Yinka Olatunbosun

For a Nigerian author in diaspora, the imagery painted in the book, Legacy: Genesis of the Popular Nigerian 419 Scam is very vivid, with spotlights on the socio-political and economic realities at they currently exist in Nigeria. There is a temptation to be intimidated by the size of the book, which is less than 300 pages. From the book title, a reader may expect to find a series of commentaries. However, the author, Ernest Bhabor winds in and out of prose narration to accommodate commentaries that punctuated the entire storyline.

Through the character of Frank Audu, the US-based author attempts to tell a captivating story of a money-craving youth, with a very humble background who gets his hands dirty from his adventurous undergraduate days till he becomes a lawyer. He spins his web of corruption around his former school teacher, whom he remembers as the first to buy a pair of school footwear for him.

Bhahor, who is one of the pioneering filmmakers in Nigeria, is advertently disenchanted by the degree of illegal financial practices that have fast become the bedrock of the political class in Nigeria. Through the narrative in Legacy, he has been able to demonstrate in concrete terms the systemic layers of fraudulent practice, from small to large scale schemes. Audu, though a very brilliant young man, earns a living from impersonating people during examinations alongside his friend, John who is indeed a bad influence on his character formation. Audu graduated into preparing fraudulent contract deals, using his knowledge of the law to fool the rich but gullible.

With the technique of authorial intrusion, Bhahor expressed disappointment, sadness, pessimism and other emotions using repetition for emphasis in some instances. Perhaps, the author considers the theme of fraud a personal one, with a sense of responsibility to account for the rate in which Nigerian nationals have gained notoriety worldwide. Although some Nigerians may consider this as a disservice to an already damaged image of the country, the story in Legacy is one that absolutely needed to be told, especially from its roots. The author touches on the collective responsibility of many Nigerians for the accepted culture of get-rich quick. From the home to the school to the law enforcement agencies, every one who has the moral and legal duty to inculcate discipline in young minds seems to have failed.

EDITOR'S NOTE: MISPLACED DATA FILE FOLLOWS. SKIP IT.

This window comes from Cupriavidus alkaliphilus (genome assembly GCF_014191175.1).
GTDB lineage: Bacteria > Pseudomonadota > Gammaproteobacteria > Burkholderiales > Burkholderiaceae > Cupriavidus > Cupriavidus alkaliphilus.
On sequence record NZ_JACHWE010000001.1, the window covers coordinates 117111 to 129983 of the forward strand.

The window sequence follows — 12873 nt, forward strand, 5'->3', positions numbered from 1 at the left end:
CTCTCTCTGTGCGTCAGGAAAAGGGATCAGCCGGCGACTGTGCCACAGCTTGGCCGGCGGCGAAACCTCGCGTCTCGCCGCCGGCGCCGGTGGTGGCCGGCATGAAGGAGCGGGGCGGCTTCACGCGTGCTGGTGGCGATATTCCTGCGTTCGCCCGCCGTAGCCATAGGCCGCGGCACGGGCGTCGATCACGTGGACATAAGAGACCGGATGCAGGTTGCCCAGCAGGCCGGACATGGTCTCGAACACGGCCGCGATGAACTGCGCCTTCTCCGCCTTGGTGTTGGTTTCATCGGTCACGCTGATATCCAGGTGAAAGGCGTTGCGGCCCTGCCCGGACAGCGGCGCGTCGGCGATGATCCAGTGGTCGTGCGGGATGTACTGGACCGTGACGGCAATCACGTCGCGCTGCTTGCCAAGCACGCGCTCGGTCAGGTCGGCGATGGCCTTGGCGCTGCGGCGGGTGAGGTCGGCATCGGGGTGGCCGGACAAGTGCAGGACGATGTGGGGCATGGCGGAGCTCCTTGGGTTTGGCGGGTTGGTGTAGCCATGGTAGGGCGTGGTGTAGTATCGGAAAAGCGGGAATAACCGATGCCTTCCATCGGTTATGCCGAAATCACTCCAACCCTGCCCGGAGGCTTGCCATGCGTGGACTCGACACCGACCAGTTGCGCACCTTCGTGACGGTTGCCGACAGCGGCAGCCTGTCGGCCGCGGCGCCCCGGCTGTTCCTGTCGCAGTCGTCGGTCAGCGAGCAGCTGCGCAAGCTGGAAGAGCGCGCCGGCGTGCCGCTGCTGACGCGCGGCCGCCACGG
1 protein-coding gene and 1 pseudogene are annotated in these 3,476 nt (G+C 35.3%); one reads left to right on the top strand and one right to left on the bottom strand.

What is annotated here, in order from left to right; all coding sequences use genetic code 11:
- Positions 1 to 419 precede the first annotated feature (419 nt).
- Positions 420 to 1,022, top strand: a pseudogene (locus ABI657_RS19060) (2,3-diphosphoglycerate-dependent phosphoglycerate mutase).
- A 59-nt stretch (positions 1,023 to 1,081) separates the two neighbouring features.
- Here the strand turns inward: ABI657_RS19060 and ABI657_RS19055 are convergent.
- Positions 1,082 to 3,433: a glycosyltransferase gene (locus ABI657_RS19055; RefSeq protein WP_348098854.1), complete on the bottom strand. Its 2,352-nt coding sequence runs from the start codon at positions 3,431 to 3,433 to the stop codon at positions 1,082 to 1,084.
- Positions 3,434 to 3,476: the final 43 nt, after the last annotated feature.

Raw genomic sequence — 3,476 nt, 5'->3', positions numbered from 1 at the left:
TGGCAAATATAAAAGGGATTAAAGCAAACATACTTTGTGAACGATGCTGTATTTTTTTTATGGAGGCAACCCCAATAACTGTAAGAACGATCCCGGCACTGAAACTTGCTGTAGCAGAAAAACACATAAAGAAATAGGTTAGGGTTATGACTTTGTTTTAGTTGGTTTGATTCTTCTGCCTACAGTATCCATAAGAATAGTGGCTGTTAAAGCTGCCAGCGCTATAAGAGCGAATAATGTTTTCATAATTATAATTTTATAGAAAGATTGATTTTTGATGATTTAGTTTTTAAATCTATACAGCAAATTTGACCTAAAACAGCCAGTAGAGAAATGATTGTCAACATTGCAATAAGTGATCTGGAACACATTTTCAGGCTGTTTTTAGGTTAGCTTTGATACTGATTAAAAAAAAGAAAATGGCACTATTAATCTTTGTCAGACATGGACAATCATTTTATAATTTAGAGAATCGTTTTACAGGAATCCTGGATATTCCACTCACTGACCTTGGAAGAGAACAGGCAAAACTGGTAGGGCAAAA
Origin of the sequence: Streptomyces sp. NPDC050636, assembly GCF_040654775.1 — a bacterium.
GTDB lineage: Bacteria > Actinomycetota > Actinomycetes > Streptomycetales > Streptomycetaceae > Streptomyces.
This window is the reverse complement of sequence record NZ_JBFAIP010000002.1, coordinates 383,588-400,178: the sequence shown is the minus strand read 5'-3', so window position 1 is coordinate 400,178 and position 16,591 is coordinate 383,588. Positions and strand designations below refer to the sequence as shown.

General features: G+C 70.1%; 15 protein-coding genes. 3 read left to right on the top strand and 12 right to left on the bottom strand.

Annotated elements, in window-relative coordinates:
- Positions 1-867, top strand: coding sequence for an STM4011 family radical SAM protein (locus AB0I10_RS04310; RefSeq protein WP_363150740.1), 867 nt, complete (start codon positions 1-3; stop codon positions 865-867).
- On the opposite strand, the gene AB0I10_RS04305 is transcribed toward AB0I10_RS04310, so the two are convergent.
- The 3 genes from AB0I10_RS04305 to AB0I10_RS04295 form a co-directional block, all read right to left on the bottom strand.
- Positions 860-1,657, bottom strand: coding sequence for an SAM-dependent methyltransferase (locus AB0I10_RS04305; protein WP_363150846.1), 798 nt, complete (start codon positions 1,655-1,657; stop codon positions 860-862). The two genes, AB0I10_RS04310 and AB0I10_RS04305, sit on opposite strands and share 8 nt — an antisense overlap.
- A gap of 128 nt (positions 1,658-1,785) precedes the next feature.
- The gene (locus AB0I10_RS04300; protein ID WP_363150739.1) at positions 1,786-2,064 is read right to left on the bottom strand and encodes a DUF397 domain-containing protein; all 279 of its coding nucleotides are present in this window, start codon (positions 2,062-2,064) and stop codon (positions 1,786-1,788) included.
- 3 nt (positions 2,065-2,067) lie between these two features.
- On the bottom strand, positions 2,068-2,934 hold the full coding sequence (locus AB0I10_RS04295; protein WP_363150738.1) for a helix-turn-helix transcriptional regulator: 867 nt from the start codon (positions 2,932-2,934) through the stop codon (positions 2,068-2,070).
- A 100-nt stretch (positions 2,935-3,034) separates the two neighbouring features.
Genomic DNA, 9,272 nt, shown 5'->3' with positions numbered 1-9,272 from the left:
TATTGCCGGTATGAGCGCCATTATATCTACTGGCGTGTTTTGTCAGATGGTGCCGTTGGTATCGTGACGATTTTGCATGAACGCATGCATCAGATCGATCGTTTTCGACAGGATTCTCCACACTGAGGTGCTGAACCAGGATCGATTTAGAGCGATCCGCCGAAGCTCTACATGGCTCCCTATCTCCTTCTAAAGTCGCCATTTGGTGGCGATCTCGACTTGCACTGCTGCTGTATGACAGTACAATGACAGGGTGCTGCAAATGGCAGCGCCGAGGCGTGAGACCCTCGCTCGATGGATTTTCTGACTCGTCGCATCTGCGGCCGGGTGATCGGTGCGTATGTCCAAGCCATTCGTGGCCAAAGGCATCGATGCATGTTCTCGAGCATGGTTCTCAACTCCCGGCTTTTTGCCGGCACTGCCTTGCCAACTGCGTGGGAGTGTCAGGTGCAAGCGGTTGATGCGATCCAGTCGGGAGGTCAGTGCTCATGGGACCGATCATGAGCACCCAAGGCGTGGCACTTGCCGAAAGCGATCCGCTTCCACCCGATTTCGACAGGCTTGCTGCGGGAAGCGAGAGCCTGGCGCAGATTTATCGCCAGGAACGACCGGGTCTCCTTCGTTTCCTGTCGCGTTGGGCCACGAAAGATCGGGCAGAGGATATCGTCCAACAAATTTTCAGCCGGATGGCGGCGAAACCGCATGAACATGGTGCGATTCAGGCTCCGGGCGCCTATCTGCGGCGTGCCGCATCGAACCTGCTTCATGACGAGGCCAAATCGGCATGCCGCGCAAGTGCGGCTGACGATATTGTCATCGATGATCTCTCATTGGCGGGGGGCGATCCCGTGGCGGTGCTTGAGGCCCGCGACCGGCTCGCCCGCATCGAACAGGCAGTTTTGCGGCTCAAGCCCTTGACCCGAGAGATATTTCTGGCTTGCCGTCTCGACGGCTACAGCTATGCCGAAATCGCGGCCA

Legacy offers a three-dimensional view of the structure of the Nigeria police. Every reader will understand why the issue of state police has been a stalemate in public discourse. From the interference of the state government in on-going investigations to the internal conspiracy within the office of the Inspector-General of Police, the trouble with Nigeria is multi-layered and intertwined. Conscientious policemen like Usman Danladi have been hampered by the clog in the wheel of justice. Although he waited until he was in position to enforce the laws, there are other policemen today who have taken extra-judicial measures to affirm their authority as law enforcement agents.

Reports of extortions and vicious killings of youths are widespread. Look around you in Nigeria. Many young men without specific job descriptions ride expensive cars, rent or own luxury apartments without parental guidance. Some of them are in the business of romance scams, working assiduously to lure single working-class women into promised relationships without any thing to offer but lies. In Legacy, Audu lured a German businessman into buying shares belonging to a government-owned corporation, wiping clean all evidence of the so-called business transaction. He eventually meets his waterloo with a change in government.

Although, fictitious names are used in Legacy, the real-life parallels are not far-fetched with clues around the empire of materialistic politicians, corruption in civil rule, the transition era, interim government and other historical signposts in Nigeria. Rather than glamourize the life of Nigerians who made wealth out of defrauding people or the state as some popular artistes do, the author reveals how this scandalous lifestyle comes at a price.

While the book is strong in articulating the Nigerian realities, another print may be necessary in future with correct spellings of names of phenomenal Nigerians such as “Ransome-Kuti’’ and a few other minor errors. The author’s use of English language to delineate the student characters on Nigerian campus is also debatable as anyone who has been educated in any Nigerian university can tell that the author’s American influence kicked in occasionally during the narration of ensuing dialogue between the student characters. While examining Legacy from a pair of gender lens, it can be inferred that the author took a rather narrow perspective in portraying the Nigerian woman. Nancy is painted as beautiful and intelligent seductress; Kemi, who works at the Cafetaria in Black Market is lustful, providing free for Audu and John on the promise of intimate relations. There was no mention of a Lola, a serious-minded young undergraduate female who comes to the university with no sexual experience but is haunted by lustful lecturers or male colleagues who pretend to have affection for her and other likely encounters.

While an author is not expected to launder the image of his home country, it is necessary for him equip the reader with knowledge that will fuel sound judgment. Bhabor’s Legacy is that literary effort that every potential foreign investor in Nigeria needs to read.

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